After the bake-out process, the pressure in the chambers is reduced to approximately 10.sup.-6 torr and the temperature is allowed to decrease to approximately 200 assembly 19 by evaporating alkaline material in the cathode processing chamber 42. As shown in the illustrated embodiment, a separate chamber is preferably used to process the cathode assembly 19 to contain the alkali material. Other types of photocathodes may be processed on the cathode assembly 19 using other methods, as would be known by those skilled in the art.
In a next step, the chambers 42, 44 and 46 are allowed to cool to room temperature or to another temperature at which the CCD 12 will not be damaged. The temperature should be below 200 to the CCD 12. After the desired temperature has been reached, gate valve 54 is closed and valve 52 is opened allowing access to the load lock chamber 46 from the outside. The CCD 12 is placed on a suitable platform in the load lock chamber 46 and valve 52 is closed. The load lock chamber is then evacuated to a pressure of 10.sup.-6 torr to match the pressure in the cathode and tube processing chambers 42 and 44. Once the pressure is equalized, the gate valve 54 is opened to allow assembly of the image tube 10.
Although the silicon material of the CCD 12 is relatively gas-free, the CCD 12 may be degassed using ultra-violet energy bombardment as would be known to one skilled in the art.
To assemble the image tube 10, the CCD 12 is placed on the press station 63, directly under the indium ring 36, using the manipulator 58. Subsequently, the cathode assembly 19 is placed on top of the indium ring 28 using the manipulator 60. Manipulators 58 and 60 are preferably magnetically coupled manipulators.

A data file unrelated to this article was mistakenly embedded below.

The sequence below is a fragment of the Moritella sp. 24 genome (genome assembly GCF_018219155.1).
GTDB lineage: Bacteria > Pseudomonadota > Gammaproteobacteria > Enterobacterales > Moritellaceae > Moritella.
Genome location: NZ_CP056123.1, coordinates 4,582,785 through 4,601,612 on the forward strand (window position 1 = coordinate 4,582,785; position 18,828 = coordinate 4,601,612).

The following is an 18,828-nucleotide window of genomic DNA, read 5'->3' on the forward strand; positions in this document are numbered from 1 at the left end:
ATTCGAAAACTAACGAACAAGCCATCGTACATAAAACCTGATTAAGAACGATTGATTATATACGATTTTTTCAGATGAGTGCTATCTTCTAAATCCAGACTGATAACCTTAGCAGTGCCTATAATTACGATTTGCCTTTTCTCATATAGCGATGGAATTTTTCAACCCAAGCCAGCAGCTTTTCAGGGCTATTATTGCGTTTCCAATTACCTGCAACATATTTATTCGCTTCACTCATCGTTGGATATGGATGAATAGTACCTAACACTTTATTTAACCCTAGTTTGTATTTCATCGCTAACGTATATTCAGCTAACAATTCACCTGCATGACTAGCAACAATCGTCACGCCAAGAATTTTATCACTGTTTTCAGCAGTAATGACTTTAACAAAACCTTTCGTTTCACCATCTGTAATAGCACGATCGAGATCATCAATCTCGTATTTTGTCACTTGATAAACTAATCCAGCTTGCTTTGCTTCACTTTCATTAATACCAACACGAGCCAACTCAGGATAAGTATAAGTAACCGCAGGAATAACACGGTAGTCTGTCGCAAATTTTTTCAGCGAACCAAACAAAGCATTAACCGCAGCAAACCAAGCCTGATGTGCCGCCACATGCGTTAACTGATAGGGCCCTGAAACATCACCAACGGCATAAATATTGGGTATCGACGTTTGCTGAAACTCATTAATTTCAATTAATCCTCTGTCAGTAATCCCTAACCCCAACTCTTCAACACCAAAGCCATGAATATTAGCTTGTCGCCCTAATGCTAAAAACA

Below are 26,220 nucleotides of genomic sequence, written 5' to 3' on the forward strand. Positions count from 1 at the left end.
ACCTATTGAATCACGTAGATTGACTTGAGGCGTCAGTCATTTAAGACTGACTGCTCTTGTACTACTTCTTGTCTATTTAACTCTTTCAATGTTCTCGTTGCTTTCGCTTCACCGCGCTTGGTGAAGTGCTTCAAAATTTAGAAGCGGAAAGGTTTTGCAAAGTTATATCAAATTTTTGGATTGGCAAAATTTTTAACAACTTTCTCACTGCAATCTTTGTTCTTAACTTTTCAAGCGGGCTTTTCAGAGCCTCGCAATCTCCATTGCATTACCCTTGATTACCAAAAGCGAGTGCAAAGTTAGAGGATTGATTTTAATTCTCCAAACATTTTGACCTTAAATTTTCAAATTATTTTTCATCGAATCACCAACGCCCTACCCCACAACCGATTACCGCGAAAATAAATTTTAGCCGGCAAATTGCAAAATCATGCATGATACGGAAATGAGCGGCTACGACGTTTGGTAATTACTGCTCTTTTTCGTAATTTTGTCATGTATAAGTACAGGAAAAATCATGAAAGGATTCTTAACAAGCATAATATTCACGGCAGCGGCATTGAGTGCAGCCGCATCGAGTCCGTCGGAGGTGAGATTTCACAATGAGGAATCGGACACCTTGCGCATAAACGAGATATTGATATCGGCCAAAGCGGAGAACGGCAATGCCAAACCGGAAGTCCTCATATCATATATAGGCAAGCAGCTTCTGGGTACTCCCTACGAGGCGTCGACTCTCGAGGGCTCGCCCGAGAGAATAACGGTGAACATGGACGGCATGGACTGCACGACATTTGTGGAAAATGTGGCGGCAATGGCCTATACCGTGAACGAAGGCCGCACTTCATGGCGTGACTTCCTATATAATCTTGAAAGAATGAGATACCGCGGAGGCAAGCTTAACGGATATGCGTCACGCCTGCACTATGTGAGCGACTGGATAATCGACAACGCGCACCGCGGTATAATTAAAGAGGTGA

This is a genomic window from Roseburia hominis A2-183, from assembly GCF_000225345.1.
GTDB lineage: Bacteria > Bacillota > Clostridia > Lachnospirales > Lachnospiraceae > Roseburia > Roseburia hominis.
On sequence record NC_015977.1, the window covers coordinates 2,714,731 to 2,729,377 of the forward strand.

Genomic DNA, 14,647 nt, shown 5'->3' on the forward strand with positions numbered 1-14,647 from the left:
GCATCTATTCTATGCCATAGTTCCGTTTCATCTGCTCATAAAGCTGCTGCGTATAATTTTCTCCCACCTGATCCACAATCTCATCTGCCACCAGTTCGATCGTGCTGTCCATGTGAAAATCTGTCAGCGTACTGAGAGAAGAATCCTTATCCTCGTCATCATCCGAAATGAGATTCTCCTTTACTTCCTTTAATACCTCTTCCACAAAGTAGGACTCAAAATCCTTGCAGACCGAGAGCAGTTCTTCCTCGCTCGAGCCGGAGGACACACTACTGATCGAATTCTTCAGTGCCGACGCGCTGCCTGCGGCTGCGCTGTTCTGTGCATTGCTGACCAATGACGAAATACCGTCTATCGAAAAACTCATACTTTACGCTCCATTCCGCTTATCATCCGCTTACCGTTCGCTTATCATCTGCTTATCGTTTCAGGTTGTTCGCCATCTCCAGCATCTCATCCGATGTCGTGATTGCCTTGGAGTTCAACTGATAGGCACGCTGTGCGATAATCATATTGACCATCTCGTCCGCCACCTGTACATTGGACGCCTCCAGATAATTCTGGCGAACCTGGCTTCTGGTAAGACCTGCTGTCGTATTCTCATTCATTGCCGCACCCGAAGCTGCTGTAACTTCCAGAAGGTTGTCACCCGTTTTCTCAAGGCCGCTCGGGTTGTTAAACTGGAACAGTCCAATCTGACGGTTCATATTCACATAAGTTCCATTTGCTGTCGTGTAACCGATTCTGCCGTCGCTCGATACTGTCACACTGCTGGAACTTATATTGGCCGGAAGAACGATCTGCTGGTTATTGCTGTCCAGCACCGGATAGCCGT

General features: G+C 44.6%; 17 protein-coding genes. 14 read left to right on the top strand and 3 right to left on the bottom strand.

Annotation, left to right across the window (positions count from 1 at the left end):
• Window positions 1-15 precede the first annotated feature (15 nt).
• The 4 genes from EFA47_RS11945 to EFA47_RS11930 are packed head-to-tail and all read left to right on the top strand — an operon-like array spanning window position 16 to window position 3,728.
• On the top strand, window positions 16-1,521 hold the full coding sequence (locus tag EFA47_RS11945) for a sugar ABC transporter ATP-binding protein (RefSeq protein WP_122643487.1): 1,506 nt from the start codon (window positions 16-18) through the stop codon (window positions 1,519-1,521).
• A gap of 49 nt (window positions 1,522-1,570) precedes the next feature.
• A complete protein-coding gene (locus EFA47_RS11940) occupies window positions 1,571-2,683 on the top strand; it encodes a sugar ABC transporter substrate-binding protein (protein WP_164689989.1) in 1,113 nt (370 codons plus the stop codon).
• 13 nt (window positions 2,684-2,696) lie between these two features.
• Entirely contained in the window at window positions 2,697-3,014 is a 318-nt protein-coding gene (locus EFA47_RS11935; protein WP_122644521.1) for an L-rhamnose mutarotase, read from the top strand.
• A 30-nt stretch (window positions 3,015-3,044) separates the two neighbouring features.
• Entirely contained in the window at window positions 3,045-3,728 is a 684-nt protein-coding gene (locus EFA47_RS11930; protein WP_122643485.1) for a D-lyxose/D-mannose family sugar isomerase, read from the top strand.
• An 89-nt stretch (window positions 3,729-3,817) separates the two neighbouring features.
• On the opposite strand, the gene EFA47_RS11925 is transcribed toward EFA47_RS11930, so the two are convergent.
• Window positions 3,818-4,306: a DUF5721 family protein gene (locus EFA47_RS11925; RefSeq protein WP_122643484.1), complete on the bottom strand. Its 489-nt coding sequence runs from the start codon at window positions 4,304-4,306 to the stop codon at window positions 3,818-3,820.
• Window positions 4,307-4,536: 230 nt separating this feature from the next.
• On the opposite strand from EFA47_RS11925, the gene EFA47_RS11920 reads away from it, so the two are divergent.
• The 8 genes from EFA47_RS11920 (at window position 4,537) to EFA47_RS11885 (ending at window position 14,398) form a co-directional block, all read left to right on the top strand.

Using sight glass 62, the cathode assembly 19 and CCD 12 can be accurately placed for a proper fit in the housing 26. Once the CCD 12 and cathode assembly 19 are aligned, the jack 66 is extended upward, placing the CCD 12 in contact with the indium ring 36. Continued upward movement of the jack 66 lifts the housing 26 and CCD assembly 19, eventually resulting in contact with the press 68. With the faceplate 20 of the cathode assembly 19 in contact with the press 68, slight upward pressure from the jack 66 will cause a seal to be formed between the CCD assembly 19 and the indium ring 28, and between the CCD 12 and the indium ring 36. The jack 66 is then lowered, and the finished image tube 10 may be removed from the chambers through gates 52 and 54.
The process of the present invention allows the degassing and the photocathode evaporation to be performed prior to placing the CCD 12 in the chamber. Thus, the processes which require a high temperature do not affect the integrity of the CCD 12. Once the temperature returns to room temperature, or another temperature which will not damage the CCD 12, the bonding of the CCD to the frame 32 may be performed, since the indium seal is a cold seal.
Although the description of the present invention assumes that a CCD is used to receive the image from the photocathode, any similar device may be used in place of the CCD, such as charge injected devices (CIDs), or MOS photodiodes.
Although the preferred embodiment of the invention has been described in detail, it should be understood that the various changes, substitutions and alterations can be made therein without departing from the spirit and scope of the invention as defined by the appended claims.
For a more complete understanding of the present invention and the advantages thereof, reference is now made to the following description taken in conjunction with the accompanying drawings in which:
FIG. 1 illustrates a block diagram for remote monitoring of an image tube output;
FIG. 2 illustrates a cross sectional diagram of an image tube in accordance with the present invention using a CCD or other photoelectronic device in place of a phosphor screen; and
FIG. 3 illustrates a vacuum chamber apparatus used to fabricate the image tube of FIG. 2.